In PT Thiess Contractors Indonesia v PT Kaltim Prima Coal and another  EWHC 1842 (Comm), the English Commercial Court refused a stay of court proceedings in favour of arbitration, holding that where different but related agreements contained overlapping and inconsistent dispute resolution clauses, the court would be required to identify the contract under which the substance of the dispute arose, rather than the formal nature of the proceedings, in order to determine which dispute resolution clause would apply.
This case serves as a reminder for parties to think through and tailor the various dispute resolution provisions in multi-contract transactions properly in order to avoid having multiple legal proceedings in different forums address closely related issues.
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PT Thiess Contractors Indonesia (the Claimant) and PT Kaltim Prima Coal (the Defendant) entered into a mining services operating agreement (the Operating Agreement), pursuant to which the Defendant engaged the Claimant as its main sub-contractor to perform mining services at a coal mine in Indonesia. The Operating Agreement was governed by the laws of the state of Queensland, Australia and provided for disputes (including any difference or dispute between the parties arising under or in connection with the Operating Agreement) to be referred to expert determination and then, ultimately, to arbitration in Singapore. Among other things, the Operating Agreement contained provisions determining the payments due to the Claimant in return for its services.
In connection with the mining project, the Defendant also entered into a cash distribution agreement (the CDA) with various parties. The Claimant was not a party to the CDA, but was treated as entitled to enforce the terms of the CDA which were for its benefit. The CDA was governed by English law and provided for an English court non-exclusive jurisdiction clause. The CDA governed the mechanism for the distribution of the cash proceeds of sale of coal.
Disputes arose between the parties as to payments under the Operating Agreement and were referred to expert determination (which was also disputed) and then arbitration, for determination of a preliminary issue by way of an interim final award in relation to such disputes.
Pending the arbitral tribunal’s ruling on the preliminary issue, the Claimant sought to operate the payment distribution mechanism under the CDA and commenced court proceedings in England with a view to seeking to enforce the terms of the CDA and certain declaratory and injunctive relief.
The Defendant applied for a stay of the English court proceedings on the basis that the Claimant’s claim depended on whether it was entitled to receive payment for services under the Operating Agreement, which was to be referred to arbitration under the Operating Agreement, given the wide terms of its arbitration clause.
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Blair J considered that the issue turned on the construction of the dispute resolution provisions in the Operating Agreement and the CDA, and refused to grant a stay of proceedings under section 9 of the Arbitration Act 1996 or its inherent jurisdiction for the following reasons:
- where different but related agreements contained overlapping and inconsistent dispute resolution clauses, the court should consider the nature of the claim and the particular agreement out of which the claim arose. Where a claim arose out of, or was more closely connected with one agreement than another, the claim ought to be subject to the dispute resolution regime contained in the former agreement, even if the latter was, on a literal reading, wide enough to cover the claim; and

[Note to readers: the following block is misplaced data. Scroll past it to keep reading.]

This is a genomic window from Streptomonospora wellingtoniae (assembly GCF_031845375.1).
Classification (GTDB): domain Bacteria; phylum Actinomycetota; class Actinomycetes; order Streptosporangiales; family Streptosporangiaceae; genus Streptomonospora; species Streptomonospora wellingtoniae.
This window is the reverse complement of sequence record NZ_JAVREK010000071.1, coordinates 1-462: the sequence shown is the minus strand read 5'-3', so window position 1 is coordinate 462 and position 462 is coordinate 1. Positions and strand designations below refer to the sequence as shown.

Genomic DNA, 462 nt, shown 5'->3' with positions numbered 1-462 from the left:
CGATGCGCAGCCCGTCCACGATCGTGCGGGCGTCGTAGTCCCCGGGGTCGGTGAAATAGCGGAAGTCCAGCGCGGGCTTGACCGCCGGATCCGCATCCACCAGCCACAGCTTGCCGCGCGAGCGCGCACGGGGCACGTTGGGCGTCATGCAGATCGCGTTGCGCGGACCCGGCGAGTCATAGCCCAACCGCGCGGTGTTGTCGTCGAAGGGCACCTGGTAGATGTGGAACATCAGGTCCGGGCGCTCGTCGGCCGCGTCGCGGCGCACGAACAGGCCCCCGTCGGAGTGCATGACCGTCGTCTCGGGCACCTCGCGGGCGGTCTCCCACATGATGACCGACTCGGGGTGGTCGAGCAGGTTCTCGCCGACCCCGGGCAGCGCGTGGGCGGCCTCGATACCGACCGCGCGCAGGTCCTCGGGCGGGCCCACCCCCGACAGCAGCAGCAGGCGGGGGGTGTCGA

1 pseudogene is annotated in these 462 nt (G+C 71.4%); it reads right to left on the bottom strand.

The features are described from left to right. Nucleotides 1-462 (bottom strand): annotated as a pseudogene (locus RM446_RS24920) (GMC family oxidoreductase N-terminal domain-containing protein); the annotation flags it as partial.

- although it was arguable that the issues that would arise in the English court proceedings would, on their face, fall within the scope of the arbitration clause contained in the Operating Agreement, the court was required to identify the contract under which the substance of the controversy arose, rather than the formal nature of the proceedings. In this case, the substance of the controversy arose was concerned with a procedure whereby the sums in dispute were to be set aside until the dispute was determined, i.e. under the CDA, which contained the English jurisdiction clause. It raised a discrete claim, related to, but distinct from, the underlying dispute arising under the Operating Agreement which was the subject of the arbitration. The fact that there might be a degree of overlap with the Operating Agreement did not mean that a stay in favour of arbitration should be imposed.
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This case highlights the risk of multiple proceedings (which may in turn give rise to inconsistent findings by different judges/tribunals) arising from multi-contract transactions which provide for different and inconsistent dispute resolution clauses. Although Blair J noted in his judgment that there was nothing unusual about submitting a contractual dispute to arbitration whilst referring matters relating to security to the jurisdiction of one or more courts, this may not necessarily be desired by parties. To minimise this risk, parties should think through and tailor the various dispute resolution clauses in related contracts in international transactions- for example, by providing for a contractual right/obligation to stay litigation in favour of arbitration, or vice versa, when the same or closely related issues become the subject of different proceedings.
Norton Rose Group regularly advises clients on drafting dispute resolution clauses, such as arbitration, court jurisdiction, mediation and expert determination clauses, both standalone and “tiered” clauses, whether for simple contracts or for complicated multi-party and/or multi-contract transactions. We tailor clients’ needs to their particular circumstances.
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